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A Guide to Foraging Common Wild Foods

A Guide to Foraging Common Wild Foods


I’ve been foraging now for some 26 years, since the young age of 4 years, when I used to collect wild foods foraged from the hedgerow with my granddad who was certainly never adverse to a wild and free meal from the British countryside. We had many adventures from shooting and fishing, through to learning about Bushcraft although back then that wasn’t really a term used. 

Today, I forage for my family when I get the chance and I also regularly forage wild ingredients for TV cookery shows and various TV chefs, although I tend to hide behind the camera if I possibly can. As well as gathering wild foods for the pot, I also write for several outdoor magazines, such as ‘Great British Food, ‘FHM’ and ‘Grow your own fruit and veg’, as well as many websites on the subject I enjoy the most. 

Wild foods are a fundamental part of what we commonly call ‘bushcraft’ and unlike most other aspects of this noble art; it is one area that can be exceptionally dangerous if you don’t know what you’re doing. So learning your craft is vitally important if you want to remain safe when enjoying the fruits, nuts, flowers, roots and leaves of many of our native, and sometimes not so native edible flora. 

Here, I aim to give just a brief understanding of the edible qualities of some of our most common and easily identifiable wild foods, just to give you a little peak into the world of wild gastronomy. For now, I will just include three wild foods, but I will add a follow-up article in the not too distant future containing some more species, wild food recipes and useful information. 

If you decide that you want to try foraging for yourself, then I’d suggest starting with a good book, such as Food For Free and it’s also worth booking yourself onto a course where you’ll learn details that are simply not possible from any single book. Before we start, I’d suggest reading the wild food rules which can be found here.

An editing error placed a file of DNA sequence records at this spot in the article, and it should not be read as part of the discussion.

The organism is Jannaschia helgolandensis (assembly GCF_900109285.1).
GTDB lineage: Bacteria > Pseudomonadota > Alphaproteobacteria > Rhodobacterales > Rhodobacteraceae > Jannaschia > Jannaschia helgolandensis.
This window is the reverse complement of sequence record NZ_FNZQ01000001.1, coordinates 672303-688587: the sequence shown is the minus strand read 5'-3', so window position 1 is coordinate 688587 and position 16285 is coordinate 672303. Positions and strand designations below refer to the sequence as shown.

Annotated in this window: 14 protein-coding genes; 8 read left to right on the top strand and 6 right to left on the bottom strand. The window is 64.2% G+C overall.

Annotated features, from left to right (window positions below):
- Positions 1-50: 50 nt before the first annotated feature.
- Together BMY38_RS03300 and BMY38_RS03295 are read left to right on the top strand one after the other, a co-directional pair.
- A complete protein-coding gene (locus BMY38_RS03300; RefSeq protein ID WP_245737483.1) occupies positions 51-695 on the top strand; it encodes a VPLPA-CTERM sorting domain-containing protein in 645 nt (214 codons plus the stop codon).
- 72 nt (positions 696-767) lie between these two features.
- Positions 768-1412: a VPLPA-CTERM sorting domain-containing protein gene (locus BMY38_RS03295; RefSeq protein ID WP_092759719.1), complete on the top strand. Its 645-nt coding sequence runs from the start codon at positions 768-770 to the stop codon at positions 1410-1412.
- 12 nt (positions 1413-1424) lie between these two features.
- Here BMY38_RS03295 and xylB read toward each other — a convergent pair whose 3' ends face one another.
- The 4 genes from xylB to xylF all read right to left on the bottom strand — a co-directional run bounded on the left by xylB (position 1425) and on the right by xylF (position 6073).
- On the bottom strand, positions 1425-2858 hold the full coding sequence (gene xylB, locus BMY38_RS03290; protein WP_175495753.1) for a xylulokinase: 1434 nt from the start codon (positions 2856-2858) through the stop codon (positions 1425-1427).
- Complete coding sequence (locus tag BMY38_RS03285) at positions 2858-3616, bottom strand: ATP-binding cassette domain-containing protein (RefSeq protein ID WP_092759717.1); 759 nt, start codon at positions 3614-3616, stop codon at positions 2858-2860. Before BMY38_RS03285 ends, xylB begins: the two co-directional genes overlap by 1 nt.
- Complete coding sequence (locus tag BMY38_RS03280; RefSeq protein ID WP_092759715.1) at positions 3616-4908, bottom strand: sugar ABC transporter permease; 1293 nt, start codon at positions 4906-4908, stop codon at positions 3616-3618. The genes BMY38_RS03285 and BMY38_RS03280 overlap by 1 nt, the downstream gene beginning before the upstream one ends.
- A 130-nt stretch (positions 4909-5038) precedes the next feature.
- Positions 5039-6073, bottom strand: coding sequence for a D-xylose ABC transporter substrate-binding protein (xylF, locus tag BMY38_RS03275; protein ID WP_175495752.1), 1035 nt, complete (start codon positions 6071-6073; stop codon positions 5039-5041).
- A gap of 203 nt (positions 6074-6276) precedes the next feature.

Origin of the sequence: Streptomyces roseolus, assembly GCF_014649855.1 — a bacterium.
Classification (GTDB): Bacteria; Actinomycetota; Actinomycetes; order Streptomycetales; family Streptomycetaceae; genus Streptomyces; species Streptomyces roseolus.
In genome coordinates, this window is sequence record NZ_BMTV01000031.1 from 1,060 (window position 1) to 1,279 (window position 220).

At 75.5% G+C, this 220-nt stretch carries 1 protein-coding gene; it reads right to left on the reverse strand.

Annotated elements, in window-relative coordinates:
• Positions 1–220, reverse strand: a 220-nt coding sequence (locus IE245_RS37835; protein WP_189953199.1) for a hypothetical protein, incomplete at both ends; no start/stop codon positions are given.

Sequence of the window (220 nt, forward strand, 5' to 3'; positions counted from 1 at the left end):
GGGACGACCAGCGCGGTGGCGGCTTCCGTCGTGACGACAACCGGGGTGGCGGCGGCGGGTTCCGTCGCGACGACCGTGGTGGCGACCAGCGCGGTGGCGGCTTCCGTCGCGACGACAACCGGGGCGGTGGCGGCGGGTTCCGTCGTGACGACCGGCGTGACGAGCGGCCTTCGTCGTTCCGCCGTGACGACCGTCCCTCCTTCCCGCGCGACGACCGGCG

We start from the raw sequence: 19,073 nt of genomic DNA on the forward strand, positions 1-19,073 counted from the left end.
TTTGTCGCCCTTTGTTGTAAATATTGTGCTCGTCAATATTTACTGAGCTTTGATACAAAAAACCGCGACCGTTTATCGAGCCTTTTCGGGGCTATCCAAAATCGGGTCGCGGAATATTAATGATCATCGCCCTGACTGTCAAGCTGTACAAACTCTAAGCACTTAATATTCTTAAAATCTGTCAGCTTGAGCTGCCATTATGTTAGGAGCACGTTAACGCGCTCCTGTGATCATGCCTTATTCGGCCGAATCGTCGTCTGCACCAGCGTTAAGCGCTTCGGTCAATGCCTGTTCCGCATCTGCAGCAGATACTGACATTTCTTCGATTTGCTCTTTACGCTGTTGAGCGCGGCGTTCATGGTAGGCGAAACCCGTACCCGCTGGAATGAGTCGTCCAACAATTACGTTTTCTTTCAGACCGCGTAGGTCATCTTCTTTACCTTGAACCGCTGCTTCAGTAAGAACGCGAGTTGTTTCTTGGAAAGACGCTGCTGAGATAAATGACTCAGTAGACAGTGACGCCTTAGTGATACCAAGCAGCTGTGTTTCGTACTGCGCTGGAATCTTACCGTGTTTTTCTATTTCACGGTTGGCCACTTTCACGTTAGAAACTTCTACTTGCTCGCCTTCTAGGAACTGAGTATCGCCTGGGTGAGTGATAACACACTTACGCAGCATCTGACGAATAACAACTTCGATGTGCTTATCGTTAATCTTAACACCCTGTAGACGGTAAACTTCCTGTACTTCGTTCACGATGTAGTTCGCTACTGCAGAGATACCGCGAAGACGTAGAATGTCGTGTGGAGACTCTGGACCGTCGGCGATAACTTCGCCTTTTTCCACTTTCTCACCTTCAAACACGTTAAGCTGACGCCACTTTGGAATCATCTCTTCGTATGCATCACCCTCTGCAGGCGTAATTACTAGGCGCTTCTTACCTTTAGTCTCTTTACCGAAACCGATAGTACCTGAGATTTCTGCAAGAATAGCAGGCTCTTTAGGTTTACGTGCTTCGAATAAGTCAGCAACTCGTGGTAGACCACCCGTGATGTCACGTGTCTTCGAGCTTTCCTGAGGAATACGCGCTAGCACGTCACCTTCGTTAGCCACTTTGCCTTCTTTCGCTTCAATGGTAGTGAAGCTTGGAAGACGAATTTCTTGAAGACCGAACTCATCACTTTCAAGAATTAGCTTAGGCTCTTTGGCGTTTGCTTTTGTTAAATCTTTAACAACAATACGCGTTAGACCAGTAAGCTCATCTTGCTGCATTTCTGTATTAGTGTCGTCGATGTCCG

Dandelion ‘Taraxacum Officinale’ 

Possibly one of the most common and easily identifiable of our wild flowers, but please do remember that there are other yellow flowers out there too, such as Cat’s-Ear and Hawk’s-Bit, and, in fact there are in excess of 200 micro species of the genus Taraxacum in Britain alone, so nothing is quite as straightforward as it first seems (with or without a book), but the dandelion you will almost certainly find in your garden is that of Taraxacum Officinale and perfectly safe to use. It would be incredibly difficult to confuse this with anything dangerous, but common sense and caution should always be in mind.  

The English name of Dandelion is a corruption of the French Dent de Lion and it is thought by many to come from the yellow lions mane-like flowers, but nobody knows the true reason it gained its name, although it’s generally assumed that the deeply lobed tooth-like leaves representing the lions tooth-filled jaws may be the reasoning behind the name, or maybe it’s the white tooth-like taproot (once cleaned) that inspired someone’s imagination many moons ago. Either way, we will likely never know the true answer, and there are many other theories out there.